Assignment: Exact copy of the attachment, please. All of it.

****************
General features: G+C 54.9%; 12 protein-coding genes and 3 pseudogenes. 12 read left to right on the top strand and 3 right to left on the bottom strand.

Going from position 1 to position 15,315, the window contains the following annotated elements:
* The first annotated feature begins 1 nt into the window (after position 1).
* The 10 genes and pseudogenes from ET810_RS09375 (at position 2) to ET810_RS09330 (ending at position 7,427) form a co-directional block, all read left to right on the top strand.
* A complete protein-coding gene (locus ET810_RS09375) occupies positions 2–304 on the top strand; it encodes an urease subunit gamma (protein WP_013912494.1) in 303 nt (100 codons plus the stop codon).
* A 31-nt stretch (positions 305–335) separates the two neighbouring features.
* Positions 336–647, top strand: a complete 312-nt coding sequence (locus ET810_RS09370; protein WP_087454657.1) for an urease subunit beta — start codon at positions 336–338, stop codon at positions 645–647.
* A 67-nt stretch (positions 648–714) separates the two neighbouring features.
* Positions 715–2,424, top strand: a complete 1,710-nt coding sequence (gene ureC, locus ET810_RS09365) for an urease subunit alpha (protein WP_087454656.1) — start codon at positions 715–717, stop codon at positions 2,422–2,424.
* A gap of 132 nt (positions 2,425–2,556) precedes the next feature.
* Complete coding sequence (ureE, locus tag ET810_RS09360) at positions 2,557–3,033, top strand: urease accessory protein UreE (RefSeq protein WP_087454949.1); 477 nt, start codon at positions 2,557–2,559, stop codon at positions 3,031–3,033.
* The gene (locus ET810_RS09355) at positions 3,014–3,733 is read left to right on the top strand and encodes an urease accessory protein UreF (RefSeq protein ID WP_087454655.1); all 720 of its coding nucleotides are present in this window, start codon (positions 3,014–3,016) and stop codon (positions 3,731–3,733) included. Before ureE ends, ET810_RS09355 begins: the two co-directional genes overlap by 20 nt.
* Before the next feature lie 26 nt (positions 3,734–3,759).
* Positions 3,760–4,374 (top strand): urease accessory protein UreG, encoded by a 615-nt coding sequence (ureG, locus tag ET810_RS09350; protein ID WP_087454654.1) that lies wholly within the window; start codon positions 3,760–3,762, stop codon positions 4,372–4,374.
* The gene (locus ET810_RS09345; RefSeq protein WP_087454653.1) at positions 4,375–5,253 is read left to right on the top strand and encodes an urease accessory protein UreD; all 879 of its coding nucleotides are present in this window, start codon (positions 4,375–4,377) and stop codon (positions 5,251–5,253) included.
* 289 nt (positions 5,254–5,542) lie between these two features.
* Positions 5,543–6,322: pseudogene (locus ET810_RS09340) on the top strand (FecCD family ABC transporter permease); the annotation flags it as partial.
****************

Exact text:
General features: G+C 54.9%; 12 protein-coding genes and 3 pseudogenes. 12 read left to right on the top strand and 3 right to left on the bottom strand.

Going from position 1 to position 15,315, the window contains the following annotated elements:
* The first annotated feature begins 1 nt into the window (after position 1).
* The 10 genes and pseudogenes from ET810_RS09375 (at position 2) to ET810_RS09330 (ending at position 7,427) form a co-directional block, all read left to right on the top strand.
* A complete protein-coding gene (locus ET810_RS09375) occupies positions 2–304 on the top strand; it encodes an urease subunit gamma (protein WP_013912494.1) in 303 nt (100 codons plus the stop codon).
* A 31-nt stretch (positions 305–335) separates the two neighbouring features.
* Positions 336–647, top strand: a complete 312-nt coding sequence (locus ET810_RS09370; protein WP_087454657.1) for an urease subunit beta — start codon at positions 336–338, stop codon at positions 645–647.
* A 67-nt stretch (positions 648–714) separates the two neighbouring features.
* Positions 715–2,424, top strand: a complete 1,710-nt coding sequence (gene ureC, locus ET810_RS09365) for an urease subunit alpha (protein WP_087454656.1) — start codon at positions 715–717, stop codon at positions 2,422–2,424.
* A gap of 132 nt (positions 2,425–2,556) precedes the next feature.
* Complete coding sequence (ureE, locus tag ET810_RS09360) at positions 2,557–3,033, top strand: urease accessory protein UreE (RefSeq protein WP_087454949.1); 477 nt, start codon at positions 2,557–2,559, stop codon at positions 3,031–3,033.
* The gene (locus ET810_RS09355) at positions 3,014–3,733 is read left to right on the top strand and encodes an urease accessory protein UreF (RefSeq protein ID WP_087454655.1); all 720 of its coding nucleotides are present in this window, start codon (positions 3,014–3,016) and stop codon (positions 3,731–3,733) included. Before ureE ends, ET810_RS09355 begins: the two co-directional genes overlap by 20 nt.
* Before the next feature lie 26 nt (positions 3,734–3,759).
* Positions 3,760–4,374 (top strand): urease accessory protein UreG, encoded by a 615-nt coding sequence (ureG, locus tag ET810_RS09350; protein ID WP_087454654.1) that lies wholly within the window; start codon positions 3,760–3,762, stop codon positions 4,372–4,374.
* The gene (locus ET810_RS09345; RefSeq protein WP_087454653.1) at positions 4,375–5,253 is read left to right on the top strand and encodes an urease accessory protein UreD; all 879 of its coding nucleotides are present in this window, start codon (positions 4,375–4,377) and stop codon (positions 5,251–5,253) included.
* 289 nt (positions 5,254–5,542) lie between these two features.
* Positions 5,543–6,322: pseudogene (locus ET810_RS09340) on the top strand (FecCD family ABC transporter permease); the annotation flags it as partial.